If you’re a divorced parent whose visitation with your child is limited to the occasional weekend and summer break, you may be delighted to hear that your child doesn’t want to go back to their other parent’s home at the end of summer break. It would be wonderful to have your child with you throughout the year, right?
Before you get too excited, you need to take a deep breath and plan your next step carefully. These kinds of situations are common, particularly when kids start to develop a sense of personal independence — right around the middle school years or when high school starts. However, you can’t just unilaterally decide that your child can continue to stay with you once the summer vacation is over.
When there’s a custody order in place, it’s actually a crime not to return your child to their other parent according to the plan — no matter what your child feels about the situation. You could find yourself hauled into court, have your parenting time further restricted, be cited for contempt or even serve time in jail.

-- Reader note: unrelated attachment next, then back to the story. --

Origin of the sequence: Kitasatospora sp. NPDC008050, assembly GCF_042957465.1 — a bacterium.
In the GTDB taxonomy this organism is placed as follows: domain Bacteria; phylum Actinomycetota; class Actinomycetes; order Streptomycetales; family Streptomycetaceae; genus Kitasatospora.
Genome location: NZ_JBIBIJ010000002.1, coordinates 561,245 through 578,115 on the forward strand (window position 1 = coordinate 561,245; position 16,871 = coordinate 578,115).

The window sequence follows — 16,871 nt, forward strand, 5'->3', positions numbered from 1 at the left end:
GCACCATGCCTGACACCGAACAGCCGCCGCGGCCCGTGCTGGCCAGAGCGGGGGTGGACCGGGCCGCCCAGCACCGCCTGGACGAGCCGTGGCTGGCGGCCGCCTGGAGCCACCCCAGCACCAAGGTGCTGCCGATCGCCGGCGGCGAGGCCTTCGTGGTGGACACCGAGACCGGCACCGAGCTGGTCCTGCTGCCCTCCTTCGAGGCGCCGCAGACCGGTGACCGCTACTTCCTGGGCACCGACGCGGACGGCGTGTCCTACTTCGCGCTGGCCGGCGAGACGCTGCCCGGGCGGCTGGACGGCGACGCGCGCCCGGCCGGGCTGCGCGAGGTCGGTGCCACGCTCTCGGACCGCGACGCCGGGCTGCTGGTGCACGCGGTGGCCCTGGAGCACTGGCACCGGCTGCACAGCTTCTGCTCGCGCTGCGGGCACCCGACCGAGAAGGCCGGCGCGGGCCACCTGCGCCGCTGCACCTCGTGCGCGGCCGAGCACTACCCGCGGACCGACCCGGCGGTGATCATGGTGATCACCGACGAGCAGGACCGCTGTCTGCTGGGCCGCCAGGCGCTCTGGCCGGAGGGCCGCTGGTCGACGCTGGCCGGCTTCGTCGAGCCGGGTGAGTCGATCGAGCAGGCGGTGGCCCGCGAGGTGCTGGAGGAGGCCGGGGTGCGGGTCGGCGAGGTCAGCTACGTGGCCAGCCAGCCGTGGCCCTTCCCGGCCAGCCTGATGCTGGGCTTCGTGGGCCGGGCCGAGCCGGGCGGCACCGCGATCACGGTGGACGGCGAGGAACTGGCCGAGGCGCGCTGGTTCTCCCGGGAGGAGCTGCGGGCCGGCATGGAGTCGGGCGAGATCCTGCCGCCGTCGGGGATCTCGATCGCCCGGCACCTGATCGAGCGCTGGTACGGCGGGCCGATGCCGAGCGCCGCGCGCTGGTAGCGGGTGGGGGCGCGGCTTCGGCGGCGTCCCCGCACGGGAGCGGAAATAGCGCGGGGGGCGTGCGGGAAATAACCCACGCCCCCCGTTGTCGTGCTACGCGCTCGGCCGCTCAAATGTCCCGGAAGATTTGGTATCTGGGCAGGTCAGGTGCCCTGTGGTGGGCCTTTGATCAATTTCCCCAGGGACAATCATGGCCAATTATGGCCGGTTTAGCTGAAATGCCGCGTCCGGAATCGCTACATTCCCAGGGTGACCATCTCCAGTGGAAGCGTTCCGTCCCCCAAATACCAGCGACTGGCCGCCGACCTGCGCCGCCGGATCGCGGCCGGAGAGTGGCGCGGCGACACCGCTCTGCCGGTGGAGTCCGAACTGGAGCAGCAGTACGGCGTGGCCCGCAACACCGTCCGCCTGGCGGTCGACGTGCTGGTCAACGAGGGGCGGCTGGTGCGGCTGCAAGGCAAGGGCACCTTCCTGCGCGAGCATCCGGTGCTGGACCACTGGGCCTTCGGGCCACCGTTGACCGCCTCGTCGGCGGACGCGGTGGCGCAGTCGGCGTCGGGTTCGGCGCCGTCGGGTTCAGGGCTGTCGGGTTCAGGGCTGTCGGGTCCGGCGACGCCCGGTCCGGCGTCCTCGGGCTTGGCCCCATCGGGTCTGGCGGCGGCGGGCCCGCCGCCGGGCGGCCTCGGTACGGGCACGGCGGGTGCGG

You can, however, work out a new custody and visitation plan with your ex-spouse, if they’re agreeable. If they’re not, your only other option is to petition the court for a modification of the existing custody order. At that point, the court will have to consider whether a modification is in the best interests of your child. That means answering questions like, “Why do you want to move?” and “Why isn’t the current custody and visitation plan working?”
Judges are often hesitant to upset the status quo when it’s working, but they can be persuaded to make changes when there’s a good reason. Talk to an attorney about how to build your best case for a custody modification today.